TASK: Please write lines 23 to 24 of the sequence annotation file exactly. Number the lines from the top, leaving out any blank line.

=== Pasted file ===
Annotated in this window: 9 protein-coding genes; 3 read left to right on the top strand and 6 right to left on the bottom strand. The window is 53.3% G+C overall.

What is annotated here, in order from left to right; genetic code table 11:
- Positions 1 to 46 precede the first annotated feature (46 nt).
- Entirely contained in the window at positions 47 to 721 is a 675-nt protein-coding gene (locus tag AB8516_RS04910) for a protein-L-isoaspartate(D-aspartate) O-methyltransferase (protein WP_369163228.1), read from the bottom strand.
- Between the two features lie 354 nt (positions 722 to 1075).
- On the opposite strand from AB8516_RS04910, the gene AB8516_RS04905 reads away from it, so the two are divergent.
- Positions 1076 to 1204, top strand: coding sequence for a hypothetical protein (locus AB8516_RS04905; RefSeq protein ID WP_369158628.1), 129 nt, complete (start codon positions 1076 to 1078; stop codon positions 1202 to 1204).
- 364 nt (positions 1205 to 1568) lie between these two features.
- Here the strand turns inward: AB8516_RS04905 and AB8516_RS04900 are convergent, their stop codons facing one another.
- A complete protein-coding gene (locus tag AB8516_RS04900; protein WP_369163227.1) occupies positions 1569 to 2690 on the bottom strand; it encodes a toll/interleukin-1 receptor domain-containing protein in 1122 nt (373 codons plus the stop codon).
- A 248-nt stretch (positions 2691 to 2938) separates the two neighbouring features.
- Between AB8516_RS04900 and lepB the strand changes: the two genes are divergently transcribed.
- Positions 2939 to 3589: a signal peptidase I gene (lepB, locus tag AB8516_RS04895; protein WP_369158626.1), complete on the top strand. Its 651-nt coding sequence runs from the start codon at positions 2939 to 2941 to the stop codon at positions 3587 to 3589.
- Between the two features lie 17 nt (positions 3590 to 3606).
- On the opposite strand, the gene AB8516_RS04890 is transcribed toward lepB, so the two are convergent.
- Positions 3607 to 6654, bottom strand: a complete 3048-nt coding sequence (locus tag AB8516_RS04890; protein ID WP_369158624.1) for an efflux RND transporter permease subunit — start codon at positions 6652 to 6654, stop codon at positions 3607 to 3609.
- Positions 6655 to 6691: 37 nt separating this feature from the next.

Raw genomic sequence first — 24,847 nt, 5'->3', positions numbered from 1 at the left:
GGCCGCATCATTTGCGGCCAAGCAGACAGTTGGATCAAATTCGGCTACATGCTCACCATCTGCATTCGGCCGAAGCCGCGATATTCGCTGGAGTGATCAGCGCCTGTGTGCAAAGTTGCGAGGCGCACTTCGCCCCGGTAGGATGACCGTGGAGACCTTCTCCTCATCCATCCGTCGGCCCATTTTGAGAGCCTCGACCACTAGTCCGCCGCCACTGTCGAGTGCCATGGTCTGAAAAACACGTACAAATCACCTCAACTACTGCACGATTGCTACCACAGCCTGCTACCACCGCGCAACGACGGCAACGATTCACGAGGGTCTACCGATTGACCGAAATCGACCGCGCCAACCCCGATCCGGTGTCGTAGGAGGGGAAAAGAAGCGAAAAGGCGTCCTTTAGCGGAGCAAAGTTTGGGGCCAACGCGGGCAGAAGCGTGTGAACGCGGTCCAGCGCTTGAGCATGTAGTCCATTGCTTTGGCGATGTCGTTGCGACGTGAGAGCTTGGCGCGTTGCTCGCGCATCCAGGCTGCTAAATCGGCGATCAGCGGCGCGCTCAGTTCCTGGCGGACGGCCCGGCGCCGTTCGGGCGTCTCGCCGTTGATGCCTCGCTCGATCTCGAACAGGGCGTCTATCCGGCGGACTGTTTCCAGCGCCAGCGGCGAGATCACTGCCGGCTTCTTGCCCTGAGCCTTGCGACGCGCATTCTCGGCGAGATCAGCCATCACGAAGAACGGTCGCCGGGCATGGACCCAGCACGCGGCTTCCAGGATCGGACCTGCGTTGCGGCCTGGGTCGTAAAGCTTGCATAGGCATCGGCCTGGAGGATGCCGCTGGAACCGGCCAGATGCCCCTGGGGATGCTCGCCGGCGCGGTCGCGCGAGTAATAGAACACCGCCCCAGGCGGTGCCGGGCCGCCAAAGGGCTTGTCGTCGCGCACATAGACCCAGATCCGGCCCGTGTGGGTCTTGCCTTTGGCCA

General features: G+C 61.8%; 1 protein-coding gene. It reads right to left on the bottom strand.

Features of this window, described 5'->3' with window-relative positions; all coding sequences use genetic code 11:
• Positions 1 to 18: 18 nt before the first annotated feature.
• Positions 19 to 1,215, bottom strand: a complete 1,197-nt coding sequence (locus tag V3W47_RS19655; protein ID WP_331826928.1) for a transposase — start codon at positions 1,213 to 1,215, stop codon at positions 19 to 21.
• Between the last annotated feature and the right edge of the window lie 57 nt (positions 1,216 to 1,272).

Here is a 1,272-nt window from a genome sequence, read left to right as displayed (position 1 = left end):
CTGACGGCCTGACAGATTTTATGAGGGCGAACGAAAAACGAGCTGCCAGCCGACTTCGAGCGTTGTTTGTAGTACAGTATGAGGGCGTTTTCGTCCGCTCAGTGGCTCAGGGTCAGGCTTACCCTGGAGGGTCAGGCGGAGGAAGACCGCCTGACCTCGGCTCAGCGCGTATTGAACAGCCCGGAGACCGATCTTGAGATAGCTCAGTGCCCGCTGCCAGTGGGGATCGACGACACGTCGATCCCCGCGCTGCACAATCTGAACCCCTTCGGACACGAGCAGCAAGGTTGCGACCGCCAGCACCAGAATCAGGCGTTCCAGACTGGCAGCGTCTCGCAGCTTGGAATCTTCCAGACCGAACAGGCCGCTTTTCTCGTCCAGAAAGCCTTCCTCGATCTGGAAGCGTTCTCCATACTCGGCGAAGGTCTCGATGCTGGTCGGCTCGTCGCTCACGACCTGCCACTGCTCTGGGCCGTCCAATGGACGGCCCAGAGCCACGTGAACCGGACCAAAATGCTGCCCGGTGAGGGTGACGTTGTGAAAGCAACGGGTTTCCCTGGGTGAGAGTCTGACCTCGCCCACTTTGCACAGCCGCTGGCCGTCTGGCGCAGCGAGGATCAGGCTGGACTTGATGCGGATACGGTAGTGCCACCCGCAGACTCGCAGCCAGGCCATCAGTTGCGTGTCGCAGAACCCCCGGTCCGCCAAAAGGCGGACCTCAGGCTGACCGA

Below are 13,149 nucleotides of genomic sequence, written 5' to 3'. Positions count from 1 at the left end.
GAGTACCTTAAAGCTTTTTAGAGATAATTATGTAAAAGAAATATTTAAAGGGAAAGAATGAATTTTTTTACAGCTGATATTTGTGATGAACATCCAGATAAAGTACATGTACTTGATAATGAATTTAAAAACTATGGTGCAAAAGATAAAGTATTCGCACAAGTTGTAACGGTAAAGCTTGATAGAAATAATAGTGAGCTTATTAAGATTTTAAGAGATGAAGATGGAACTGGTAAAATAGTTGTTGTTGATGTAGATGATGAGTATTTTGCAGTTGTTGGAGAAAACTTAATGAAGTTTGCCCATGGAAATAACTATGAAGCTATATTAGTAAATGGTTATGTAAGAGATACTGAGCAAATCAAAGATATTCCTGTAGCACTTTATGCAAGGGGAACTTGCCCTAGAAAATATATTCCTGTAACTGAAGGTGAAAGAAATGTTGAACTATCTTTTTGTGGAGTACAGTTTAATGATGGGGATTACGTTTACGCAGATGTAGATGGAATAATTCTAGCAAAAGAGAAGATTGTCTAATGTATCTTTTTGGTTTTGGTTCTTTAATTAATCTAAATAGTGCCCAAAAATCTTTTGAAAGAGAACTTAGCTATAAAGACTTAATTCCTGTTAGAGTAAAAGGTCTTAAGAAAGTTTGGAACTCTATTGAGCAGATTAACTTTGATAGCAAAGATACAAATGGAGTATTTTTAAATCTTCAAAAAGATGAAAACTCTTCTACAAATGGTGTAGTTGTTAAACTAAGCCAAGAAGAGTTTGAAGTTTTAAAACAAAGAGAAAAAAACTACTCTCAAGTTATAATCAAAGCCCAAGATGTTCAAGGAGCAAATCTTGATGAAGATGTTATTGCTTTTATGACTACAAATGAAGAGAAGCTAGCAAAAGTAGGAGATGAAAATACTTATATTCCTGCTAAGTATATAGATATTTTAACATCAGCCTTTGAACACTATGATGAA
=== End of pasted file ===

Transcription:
• Positions 19 to 1,215, bottom strand: a complete 1,197-nt coding sequence (locus tag V3W47_RS19655; protein ID WP_331826928.1) for a transposase — start codon at positions 1,213 to 1,215, stop codon at positions 19 to 21.
• Between the last annotated feature and the right edge of the window lie 57 nt (positions 1,216 to 1,272).